BY MAYO MARTIN, TODAY
PUBLISHED: MARCH 18, 5:53 PM
SINGAPORE — A public spat has erupted between the two main figures behind the Singapore International Festival of Arts, with its Artistic Director, Mr Ong Keng Sen, accusing Chief Executive Officer, Ms Lee Chor Lin, of “hijacking” the festival, which is slated to run in August.
The conflict was aired in an email sent on today (March 18) by Mr Ong to Ms Lee, as well as to the Ministry Of Community, Culture And Youth, the National Arts Council and members of the press.
In the email, Mr Ong accused Ms Lee of not responding to his emails regarding the content and design of the festival brochures and described her as being “unprofessional and unethical”.
“I don’t think you should be treating the festival director in this way. I am not just your content provider. I have been providing materials but nothing has come back to me for review,” he said in the email.
Mr Ong is referring to the vetting of text and designs regarding the brochures and programmes of the Festival as well as the pre-Festival event OPEN, which takes place in June. He has been unable to do this, he said.
According to him, there has been a communication blackout since March 11. “I’ve sent 20 emails asking for information and there’s nothing coming back. It’s a hijacking of material and for seven days, they have been refusing to give me anything,” said Mr Ong in a phone interview.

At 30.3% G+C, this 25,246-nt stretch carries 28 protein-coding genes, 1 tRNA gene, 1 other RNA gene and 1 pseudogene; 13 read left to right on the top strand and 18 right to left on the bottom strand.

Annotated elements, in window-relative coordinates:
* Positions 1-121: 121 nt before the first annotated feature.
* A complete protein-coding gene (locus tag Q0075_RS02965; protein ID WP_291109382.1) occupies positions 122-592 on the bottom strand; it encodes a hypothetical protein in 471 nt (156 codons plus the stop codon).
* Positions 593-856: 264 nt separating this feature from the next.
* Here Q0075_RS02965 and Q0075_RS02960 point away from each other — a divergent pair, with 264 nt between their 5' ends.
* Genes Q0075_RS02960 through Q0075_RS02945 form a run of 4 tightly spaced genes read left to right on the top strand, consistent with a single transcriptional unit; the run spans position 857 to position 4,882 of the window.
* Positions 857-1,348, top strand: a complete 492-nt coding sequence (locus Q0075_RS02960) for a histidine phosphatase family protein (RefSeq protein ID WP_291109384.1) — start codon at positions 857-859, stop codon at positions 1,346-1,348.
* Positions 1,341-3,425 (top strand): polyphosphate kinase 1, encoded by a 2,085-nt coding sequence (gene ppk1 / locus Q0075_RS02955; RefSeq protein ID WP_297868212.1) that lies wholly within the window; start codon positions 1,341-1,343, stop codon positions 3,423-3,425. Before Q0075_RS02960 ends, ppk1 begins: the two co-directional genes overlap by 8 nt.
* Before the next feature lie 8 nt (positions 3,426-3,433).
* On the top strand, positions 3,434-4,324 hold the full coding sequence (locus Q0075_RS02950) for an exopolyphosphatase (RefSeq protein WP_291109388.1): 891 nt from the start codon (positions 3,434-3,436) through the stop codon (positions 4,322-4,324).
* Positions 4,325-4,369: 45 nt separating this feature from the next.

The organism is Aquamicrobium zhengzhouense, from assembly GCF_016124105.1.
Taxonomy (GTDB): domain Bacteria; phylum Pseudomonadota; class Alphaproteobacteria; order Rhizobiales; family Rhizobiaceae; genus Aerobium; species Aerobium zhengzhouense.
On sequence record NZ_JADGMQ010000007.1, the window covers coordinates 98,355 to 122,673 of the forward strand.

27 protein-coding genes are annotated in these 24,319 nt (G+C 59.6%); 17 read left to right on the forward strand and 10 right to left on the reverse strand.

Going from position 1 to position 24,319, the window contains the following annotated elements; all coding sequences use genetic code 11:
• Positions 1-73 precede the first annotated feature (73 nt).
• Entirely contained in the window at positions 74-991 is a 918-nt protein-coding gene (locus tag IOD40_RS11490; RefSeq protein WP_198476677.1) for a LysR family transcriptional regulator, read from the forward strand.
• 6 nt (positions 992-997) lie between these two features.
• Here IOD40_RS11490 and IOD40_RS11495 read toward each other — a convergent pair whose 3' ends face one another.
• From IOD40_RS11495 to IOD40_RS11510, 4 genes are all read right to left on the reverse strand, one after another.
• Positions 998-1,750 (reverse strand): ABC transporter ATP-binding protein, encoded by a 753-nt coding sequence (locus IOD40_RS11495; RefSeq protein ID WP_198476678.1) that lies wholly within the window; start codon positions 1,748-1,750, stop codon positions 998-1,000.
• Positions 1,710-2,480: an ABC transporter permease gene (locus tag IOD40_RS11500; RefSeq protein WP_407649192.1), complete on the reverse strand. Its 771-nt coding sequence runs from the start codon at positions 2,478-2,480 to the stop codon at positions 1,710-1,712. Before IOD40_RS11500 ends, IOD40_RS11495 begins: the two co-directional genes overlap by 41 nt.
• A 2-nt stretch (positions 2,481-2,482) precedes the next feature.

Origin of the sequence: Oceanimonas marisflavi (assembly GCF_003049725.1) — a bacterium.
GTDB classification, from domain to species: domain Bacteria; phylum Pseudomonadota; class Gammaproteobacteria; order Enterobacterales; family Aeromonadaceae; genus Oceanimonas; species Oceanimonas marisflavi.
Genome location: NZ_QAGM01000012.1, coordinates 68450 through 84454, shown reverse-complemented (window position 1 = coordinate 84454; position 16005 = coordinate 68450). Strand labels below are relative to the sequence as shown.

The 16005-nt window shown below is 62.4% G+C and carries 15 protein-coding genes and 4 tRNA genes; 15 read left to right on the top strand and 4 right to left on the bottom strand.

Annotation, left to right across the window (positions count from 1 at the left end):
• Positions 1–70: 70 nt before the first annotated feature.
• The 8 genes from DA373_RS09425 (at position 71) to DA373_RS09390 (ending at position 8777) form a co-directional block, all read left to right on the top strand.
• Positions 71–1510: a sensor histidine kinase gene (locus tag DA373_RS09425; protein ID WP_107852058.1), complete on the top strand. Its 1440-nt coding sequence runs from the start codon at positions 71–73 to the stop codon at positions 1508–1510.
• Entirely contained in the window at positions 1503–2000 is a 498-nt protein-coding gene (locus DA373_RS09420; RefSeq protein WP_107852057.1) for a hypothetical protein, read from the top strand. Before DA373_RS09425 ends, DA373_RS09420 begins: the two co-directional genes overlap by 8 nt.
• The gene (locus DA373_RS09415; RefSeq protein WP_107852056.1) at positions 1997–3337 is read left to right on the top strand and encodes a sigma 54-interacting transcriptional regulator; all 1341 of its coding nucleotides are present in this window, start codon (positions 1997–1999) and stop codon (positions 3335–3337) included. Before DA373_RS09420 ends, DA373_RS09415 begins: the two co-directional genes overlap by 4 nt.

“I have been appointed by the (National) Arts Council to deliver a vision of the Festival and this vision is being frustrated,” said Mr Ong.
“The bottomline is that the CEO has not encountered any of the artists at all — any of the films and productions I’ve watched. So how can she (come up with the brochures containing) these productions (without consulting me)? The CEO runs the business side and not to ‘project’ (a festival’s) content,” he added.
When contacted, Ms Lee denies that it was a case of “hijacking”. “There is an understanding way back in June (about the) division of labour. I’m in charge of the PR, marketing and collateral, and he agreed to it. It’s a process that is not creative anymore. We’re down to page number, figuring out the ticket prices, making sure what goes into the brochure will make sense to readers.
“Artists have a view of things, but this particular product goes to the audience, and this has to be taken into consideration. The whole design and graphic process is one that he is not familiar with.”